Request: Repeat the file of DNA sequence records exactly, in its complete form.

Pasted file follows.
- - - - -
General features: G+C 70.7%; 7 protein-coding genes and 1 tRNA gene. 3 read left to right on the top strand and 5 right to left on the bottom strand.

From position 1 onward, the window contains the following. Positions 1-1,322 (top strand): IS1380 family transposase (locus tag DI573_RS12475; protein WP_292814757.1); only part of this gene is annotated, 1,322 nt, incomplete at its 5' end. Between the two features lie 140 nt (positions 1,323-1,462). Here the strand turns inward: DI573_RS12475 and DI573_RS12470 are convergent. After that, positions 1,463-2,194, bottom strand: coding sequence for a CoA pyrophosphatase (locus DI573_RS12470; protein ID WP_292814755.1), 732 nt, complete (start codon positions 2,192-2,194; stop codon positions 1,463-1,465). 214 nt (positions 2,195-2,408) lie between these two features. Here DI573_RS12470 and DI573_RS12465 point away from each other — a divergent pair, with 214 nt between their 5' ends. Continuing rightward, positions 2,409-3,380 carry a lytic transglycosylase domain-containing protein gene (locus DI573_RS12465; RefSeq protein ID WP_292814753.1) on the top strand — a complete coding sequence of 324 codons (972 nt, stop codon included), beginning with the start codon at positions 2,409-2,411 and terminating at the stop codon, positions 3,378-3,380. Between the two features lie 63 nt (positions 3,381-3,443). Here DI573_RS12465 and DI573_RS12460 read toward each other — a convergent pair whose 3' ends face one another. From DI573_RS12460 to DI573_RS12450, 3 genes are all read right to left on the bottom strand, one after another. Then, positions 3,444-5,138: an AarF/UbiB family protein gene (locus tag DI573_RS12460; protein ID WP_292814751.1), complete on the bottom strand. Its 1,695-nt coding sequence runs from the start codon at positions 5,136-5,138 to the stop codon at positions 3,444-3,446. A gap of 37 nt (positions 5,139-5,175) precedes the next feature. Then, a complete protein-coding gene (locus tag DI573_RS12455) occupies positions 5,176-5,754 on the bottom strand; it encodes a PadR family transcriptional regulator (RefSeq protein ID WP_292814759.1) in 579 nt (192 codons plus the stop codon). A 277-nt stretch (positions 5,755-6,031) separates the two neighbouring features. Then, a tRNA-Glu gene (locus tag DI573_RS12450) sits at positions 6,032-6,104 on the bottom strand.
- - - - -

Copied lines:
General features: G+C 70.7%; 7 protein-coding genes and 1 tRNA gene. 3 read left to right on the top strand and 5 right to left on the bottom strand.

From position 1 onward, the window contains the following. Positions 1-1,322 (top strand): IS1380 family transposase (locus tag DI573_RS12475; protein WP_292814757.1); only part of this gene is annotated, 1,322 nt, incomplete at its 5' end. Between the two features lie 140 nt (positions 1,323-1,462). Here the strand turns inward: DI573_RS12475 and DI573_RS12470 are convergent. After that, positions 1,463-2,194, bottom strand: coding sequence for a CoA pyrophosphatase (locus DI573_RS12470; protein ID WP_292814755.1), 732 nt, complete (start codon positions 2,192-2,194; stop codon positions 1,463-1,465). 214 nt (positions 2,195-2,408) lie between these two features. Here DI573_RS12470 and DI573_RS12465 point away from each other — a divergent pair, with 214 nt between their 5' ends. Continuing rightward, positions 2,409-3,380 carry a lytic transglycosylase domain-containing protein gene (locus DI573_RS12465; RefSeq protein ID WP_292814753.1) on the top strand — a complete coding sequence of 324 codons (972 nt, stop codon included), beginning with the start codon at positions 2,409-2,411 and terminating at the stop codon, positions 3,378-3,380. Between the two features lie 63 nt (positions 3,381-3,443). Here DI573_RS12465 and DI573_RS12460 read toward each other — a convergent pair whose 3' ends face one another. From DI573_RS12460 to DI573_RS12450, 3 genes are all read right to left on the bottom strand, one after another. Then, positions 3,444-5,138: an AarF/UbiB family protein gene (locus tag DI573_RS12460; protein ID WP_292814751.1), complete on the bottom strand. Its 1,695-nt coding sequence runs from the start codon at positions 5,136-5,138 to the stop codon at positions 3,444-3,446. A gap of 37 nt (positions 5,139-5,175) precedes the next feature. Then, a complete protein-coding gene (locus tag DI573_RS12455) occupies positions 5,176-5,754 on the bottom strand; it encodes a PadR family transcriptional regulator (RefSeq protein ID WP_292814759.1) in 579 nt (192 codons plus the stop codon). A 277-nt stretch (positions 5,755-6,031) separates the two neighbouring features. Then, a tRNA-Glu gene (locus tag DI573_RS12450) sits at positions 6,032-6,104 on the bottom strand.